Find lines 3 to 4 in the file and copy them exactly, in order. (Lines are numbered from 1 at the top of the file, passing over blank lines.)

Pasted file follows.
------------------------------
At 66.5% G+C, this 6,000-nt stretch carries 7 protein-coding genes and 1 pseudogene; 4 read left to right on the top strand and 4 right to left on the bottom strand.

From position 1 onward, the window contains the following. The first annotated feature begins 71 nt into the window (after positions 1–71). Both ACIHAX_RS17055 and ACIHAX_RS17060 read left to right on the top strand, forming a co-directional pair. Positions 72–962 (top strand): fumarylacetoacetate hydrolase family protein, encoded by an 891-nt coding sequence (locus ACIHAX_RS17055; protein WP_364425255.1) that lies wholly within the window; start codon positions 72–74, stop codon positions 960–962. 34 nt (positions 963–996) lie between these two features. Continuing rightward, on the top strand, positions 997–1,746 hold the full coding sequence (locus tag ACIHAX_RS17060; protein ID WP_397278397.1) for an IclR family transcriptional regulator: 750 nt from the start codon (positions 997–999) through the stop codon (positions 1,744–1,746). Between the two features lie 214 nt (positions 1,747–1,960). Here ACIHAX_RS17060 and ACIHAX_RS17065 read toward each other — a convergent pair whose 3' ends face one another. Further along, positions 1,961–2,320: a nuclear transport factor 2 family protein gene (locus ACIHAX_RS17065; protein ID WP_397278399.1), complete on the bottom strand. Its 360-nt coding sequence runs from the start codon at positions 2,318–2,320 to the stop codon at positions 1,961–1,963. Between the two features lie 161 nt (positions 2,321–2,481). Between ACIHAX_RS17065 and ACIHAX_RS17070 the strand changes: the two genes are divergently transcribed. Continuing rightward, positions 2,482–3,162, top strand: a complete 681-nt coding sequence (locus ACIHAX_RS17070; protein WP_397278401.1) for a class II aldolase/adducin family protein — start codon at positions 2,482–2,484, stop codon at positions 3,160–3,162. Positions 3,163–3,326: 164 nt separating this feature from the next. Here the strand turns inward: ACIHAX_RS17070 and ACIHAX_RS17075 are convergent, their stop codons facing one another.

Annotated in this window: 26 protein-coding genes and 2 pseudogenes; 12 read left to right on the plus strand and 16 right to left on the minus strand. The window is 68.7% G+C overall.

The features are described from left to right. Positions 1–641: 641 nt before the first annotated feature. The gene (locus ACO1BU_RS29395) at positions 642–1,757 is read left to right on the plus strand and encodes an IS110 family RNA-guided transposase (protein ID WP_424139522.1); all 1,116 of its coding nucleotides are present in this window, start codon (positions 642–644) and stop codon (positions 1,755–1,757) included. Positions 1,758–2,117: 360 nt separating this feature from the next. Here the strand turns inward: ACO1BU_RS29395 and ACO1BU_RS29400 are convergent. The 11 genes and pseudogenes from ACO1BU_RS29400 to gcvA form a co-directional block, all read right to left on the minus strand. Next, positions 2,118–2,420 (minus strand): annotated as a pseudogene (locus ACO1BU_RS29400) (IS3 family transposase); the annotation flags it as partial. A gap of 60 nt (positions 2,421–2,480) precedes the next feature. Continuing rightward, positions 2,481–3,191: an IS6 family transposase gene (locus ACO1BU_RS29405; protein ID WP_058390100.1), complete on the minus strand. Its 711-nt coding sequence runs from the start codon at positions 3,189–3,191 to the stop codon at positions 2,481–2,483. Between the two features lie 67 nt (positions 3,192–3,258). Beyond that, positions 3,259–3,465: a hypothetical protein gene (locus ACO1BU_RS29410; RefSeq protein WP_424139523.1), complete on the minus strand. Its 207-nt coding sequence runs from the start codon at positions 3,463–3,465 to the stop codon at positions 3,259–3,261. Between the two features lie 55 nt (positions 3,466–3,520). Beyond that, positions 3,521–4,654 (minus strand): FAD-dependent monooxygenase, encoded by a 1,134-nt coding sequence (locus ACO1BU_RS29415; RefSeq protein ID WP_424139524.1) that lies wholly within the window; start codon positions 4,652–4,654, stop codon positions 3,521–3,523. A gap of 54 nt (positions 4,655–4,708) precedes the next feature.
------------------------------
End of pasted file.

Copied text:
Annotated in this window: 26 protein-coding genes and 2 pseudogenes; 12 read left to right on the plus strand and 16 right to left on the minus strand. The window is 68.7% G+C overall.

The features are described from left to right. Positions 1–641: 641 nt before the first annotated feature. The gene (locus ACO1BU_RS29395) at positions 642–1,757 is read left to right on the plus strand and encodes an IS110 family RNA-guided transposase (protein ID WP_424139522.1); all 1,116 of its coding nucleotides are present in this window, start codon (positions 642–644) and stop codon (positions 1,755–1,757) included. Positions 1,758–2,117: 360 nt separating this feature from the next. Here the strand turns inward: ACO1BU_RS29395 and ACO1BU_RS29400 are convergent. The 11 genes and pseudogenes from ACO1BU_RS29400 to gcvA form a co-directional block, all read right to left on the minus strand. Next, positions 2,118–2,420 (minus strand): annotated as a pseudogene (locus ACO1BU_RS29400) (IS3 family transposase); the annotation flags it as partial. A gap of 60 nt (positions 2,421–2,480) precedes the next feature. Continuing rightward, positions 2,481–3,191: an IS6 family transposase gene (locus ACO1BU_RS29405; protein ID WP_058390100.1), complete on the minus strand. Its 711-nt coding sequence runs from the start codon at positions 3,189–3,191 to the stop codon at positions 2,481–2,483. Between the two features lie 67 nt (positions 3,192–3,258). Beyond that, positions 3,259–3,465: a hypothetical protein gene (locus ACO1BU_RS29410; RefSeq protein WP_424139523.1), complete on the minus strand. Its 207-nt coding sequence runs from the start codon at positions 3,463–3,465 to the stop codon at positions 3,259–3,261. Between the two features lie 55 nt (positions 3,466–3,520). Beyond that, positions 3,521–4,654 (minus strand): FAD-dependent monooxygenase, encoded by a 1,134-nt coding sequence (locus ACO1BU_RS29415; RefSeq protein ID WP_424139524.1) that lies wholly within the window; start codon positions 4,652–4,654, stop codon positions 3,521–3,523. A gap of 54 nt (positions 4,655–4,708) precedes the next feature.